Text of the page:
Gaelic Football can be said to be a mixture of soccer, rugby and basketball, although it predates all of those games. It is a field game which has evolved along similar lines as Australian Rules football. Indeed Australian Rules football is a spin off from Gaelic Football, as the Irish game was brought to Australia by the waves of immigrants in the last two centuries. Unlike Australian Rules, Gaelic Football is played with a round ball, slightly smaller, and heavier than, a soccer ball. The playing area is a rectangular field, approx. 137 metres long, and 82 metres wide. The goalposts are the same basic shape as rugby goalposts, but the crossbar is lower than in rugby.

Teams are comprised of 15 players each. The players are named at set positions as per the diagram below, however there is no limit to the movement a player may make during the course of a game. For example, there is nothing to prevent a corner forward helping out in defence when the situation demands. The standard positioning is illustrated in this image, however in North America the full forward (14) and full back (3) positions are eliminated, making it a 13 a side game.

1. Goalkeeper

2. Right corner-back                          3. Full-back                         4. Left corner-back

5. Right half-back                          6. Centre half-back                  7. Left half-back

                                    8. Midfielder                                9. Midfielder

10. Right half-forward                 11. Centre half-forward                12. Left half-forward

13. Right corner-forward                 14. Full-forward                    15.Left corner-forward

The ball is moved down the field by several methods . The main ones are illustrated here.

Kicking: The ball may be kicked from the hand, as illustrated in the first picture on the left, or from the ground at any time, and is the most common way of scoring and moving the ball. Rule infractions are also punished by a free-kick, in which a player may kick the ball from the ground, or from his hand, unimpeded by an opponent, much like a 'mark' in Australian Rules.

Hand Passing: The player in possession may elect to 'hand-pass' the ball to a team mate, or over the crossbar, especially in confined spaces when a kick could be blocked. The hand-pass is executed by holding the ball in one hand, and cleanly striking it with the other. It is important that the referee sees a clear striking motion, as throwing the ball, allowed in rugby, is not allowed and is punishable with a free kick to the opposition.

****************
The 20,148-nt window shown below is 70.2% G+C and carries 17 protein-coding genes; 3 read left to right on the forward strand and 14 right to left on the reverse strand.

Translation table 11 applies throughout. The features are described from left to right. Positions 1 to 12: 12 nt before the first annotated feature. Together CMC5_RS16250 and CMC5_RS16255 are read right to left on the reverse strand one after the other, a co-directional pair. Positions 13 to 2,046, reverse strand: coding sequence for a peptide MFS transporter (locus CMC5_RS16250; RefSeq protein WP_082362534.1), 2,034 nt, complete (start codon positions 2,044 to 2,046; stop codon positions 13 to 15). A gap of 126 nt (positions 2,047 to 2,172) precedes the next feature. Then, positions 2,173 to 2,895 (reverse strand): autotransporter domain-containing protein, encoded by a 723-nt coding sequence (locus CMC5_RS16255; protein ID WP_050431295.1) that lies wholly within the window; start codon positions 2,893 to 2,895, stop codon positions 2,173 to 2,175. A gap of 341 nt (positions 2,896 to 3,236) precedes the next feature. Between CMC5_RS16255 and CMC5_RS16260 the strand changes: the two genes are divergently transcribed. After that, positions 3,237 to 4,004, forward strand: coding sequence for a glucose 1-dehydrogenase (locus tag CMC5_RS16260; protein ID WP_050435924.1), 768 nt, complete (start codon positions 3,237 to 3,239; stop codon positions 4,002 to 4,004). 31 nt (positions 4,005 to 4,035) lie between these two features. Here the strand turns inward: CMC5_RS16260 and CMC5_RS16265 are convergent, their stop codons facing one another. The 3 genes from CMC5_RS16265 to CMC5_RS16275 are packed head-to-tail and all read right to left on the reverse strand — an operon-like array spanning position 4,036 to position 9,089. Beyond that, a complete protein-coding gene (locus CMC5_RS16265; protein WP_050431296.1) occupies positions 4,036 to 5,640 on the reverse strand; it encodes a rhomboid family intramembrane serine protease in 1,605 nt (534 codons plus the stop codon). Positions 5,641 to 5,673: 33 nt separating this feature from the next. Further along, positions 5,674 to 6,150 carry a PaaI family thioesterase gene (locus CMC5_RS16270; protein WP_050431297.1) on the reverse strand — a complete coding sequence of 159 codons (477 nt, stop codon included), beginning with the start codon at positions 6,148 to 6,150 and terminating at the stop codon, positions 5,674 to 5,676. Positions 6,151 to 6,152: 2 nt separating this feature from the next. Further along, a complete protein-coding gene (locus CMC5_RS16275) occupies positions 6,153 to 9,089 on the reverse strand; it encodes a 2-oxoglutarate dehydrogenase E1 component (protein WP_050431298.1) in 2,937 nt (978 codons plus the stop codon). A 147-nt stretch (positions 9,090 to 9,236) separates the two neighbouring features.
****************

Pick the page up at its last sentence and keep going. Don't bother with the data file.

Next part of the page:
Soloing: A player in possession may carry the ball a maximum of four steps before either:

a) bouncing the ball on the gound back to himself, or

b) kicking the ball to himself (a solo).

The player may not take more than one bounce consecutively while running. He must at least alternate it with a solo every other four steps, although there is no limit on the amount of consecutive solos a player may take.A solo is one of the most difficult skills in Gaelic football, especially when performed at speed. It requires a lot of coordination and touch. It is executed by dropping the ball from the hand to the foot, and flicking it with the foot back up to the hand, all while running. In the picture to the left, a Derry player prepares to solo the ball to himself, as he drops the ball from his hand onto his foot.

Tackling: Tackling in Gaelic Football is confined to tackling the ball. i.e. it is illegal to trip, punch, hold/drag, pull or rugby tackle another player. It is legal, however, to make full body contact as long as it is a clear attempt to win the ball. Shoulder charges are allowed. The main methods of trying to dispossess a player are as follows.

a) Blocking the kick. A defender may attempt to block the ball as it leaves the attackers foot, as shown in the first picture on this page. If the ball is blocked it is considered 'loose' and players may compete for it again.

b) The defender may try to knock the ball out of the attackers grasp by hitting it with one of his hands. It is important to play the ball in this case as striking the player can result in a free-kick and also a yellow, or red card. Notice in the picture to the right how the attacker, from Armagh tries to shield the ball with his body as the Down defender attempts to dispossess him.

c) A player may jostle, or shoulder to shoulder charge, an opponent when racing to win a loose ball, or when trying to knock an opponent off the ball.

Scoring: There are two methods of scoring. Putting the ball over the crossbar and between the uprights, either by kicking or handpassing it over, is worth one point. Putting it under the crossbar and between the uprights is a goal and is worth 3 points. The goal is protected by a goalkeeper, much like a soccer goalkeeper. When the ball is in the attackers possession and control, he may only score a goal by kicking the ball. If, however, the ball is in the air , and in nobodies possession, the attacker may punch it directly to the net, like a spike in volleyball.